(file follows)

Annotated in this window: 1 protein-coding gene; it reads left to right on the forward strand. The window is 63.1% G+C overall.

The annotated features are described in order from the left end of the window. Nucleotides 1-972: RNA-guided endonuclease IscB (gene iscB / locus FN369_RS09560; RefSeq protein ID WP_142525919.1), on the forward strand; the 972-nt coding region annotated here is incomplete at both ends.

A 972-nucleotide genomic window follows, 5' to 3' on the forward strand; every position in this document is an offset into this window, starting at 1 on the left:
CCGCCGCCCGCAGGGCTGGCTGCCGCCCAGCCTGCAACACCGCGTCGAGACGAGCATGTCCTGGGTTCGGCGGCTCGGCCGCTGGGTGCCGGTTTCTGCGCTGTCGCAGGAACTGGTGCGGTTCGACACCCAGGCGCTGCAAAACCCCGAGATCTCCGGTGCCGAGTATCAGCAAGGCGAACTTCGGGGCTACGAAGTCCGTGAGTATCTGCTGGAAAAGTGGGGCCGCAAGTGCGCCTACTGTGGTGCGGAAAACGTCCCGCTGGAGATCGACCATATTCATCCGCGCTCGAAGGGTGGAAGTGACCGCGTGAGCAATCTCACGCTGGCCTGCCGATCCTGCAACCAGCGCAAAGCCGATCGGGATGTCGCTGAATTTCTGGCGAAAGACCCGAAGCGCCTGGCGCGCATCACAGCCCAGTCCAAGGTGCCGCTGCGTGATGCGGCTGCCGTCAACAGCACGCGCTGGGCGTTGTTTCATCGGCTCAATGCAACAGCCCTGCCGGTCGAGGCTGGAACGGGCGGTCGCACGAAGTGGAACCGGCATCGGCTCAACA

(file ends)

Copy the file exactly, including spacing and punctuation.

Annotated in this window: 1 protein-coding gene; it reads left to right on the forward strand. The window is 63.1% G+C overall.

The annotated features are described in order from the left end of the window. Nucleotides 1-972: RNA-guided endonuclease IscB (gene iscB / locus FN369_RS09560; RefSeq protein ID WP_142525919.1), on the forward strand; the 972-nt coding region annotated here is incomplete at both ends.

A 972-nucleotide genomic window follows, 5' to 3' on the forward strand; every position in this document is an offset into this window, starting at 1 on the left:
CCGCCGCCCGCAGGGCTGGCTGCCGCCCAGCCTGCAACACCGCGTCGAGACGAGCATGTCCTGGGTTCGGCGGCTCGGCCGCTGGGTGCCGGTTTCTGCGCTGTCGCAGGAACTGGTGCGGTTCGACACCCAGGCGCTGCAAAACCCCGAGATCTCCGGTGCCGAGTATCAGCAAGGCGAACTTCGGGGCTACGAAGTCCGTGAGTATCTGCTGGAAAAGTGGGGCCGCAAGTGCGCCTACTGTGGTGCGGAAAACGTCCCGCTGGAGATCGACCATATTCATCCGCGCTCGAAGGGTGGAAGTGACCGCGTGAGCAATCTCACGCTGGCCTGCCGATCCTGCAACCAGCGCAAAGCCGATCGGGATGTCGCTGAATTTCTGGCGAAAGACCCGAAGCGCCTGGCGCGCATCACAGCCCAGTCCAAGGTGCCGCTGCGTGATGCGGCTGCCGTCAACAGCACGCGCTGGGCGTTGTTTCATCGGCTCAATGCAACAGCCCTGCCGGTCGAGGCTGGAACGGGCGGTCGCACGAAGTGGAACCGGCATCGGCTCAACA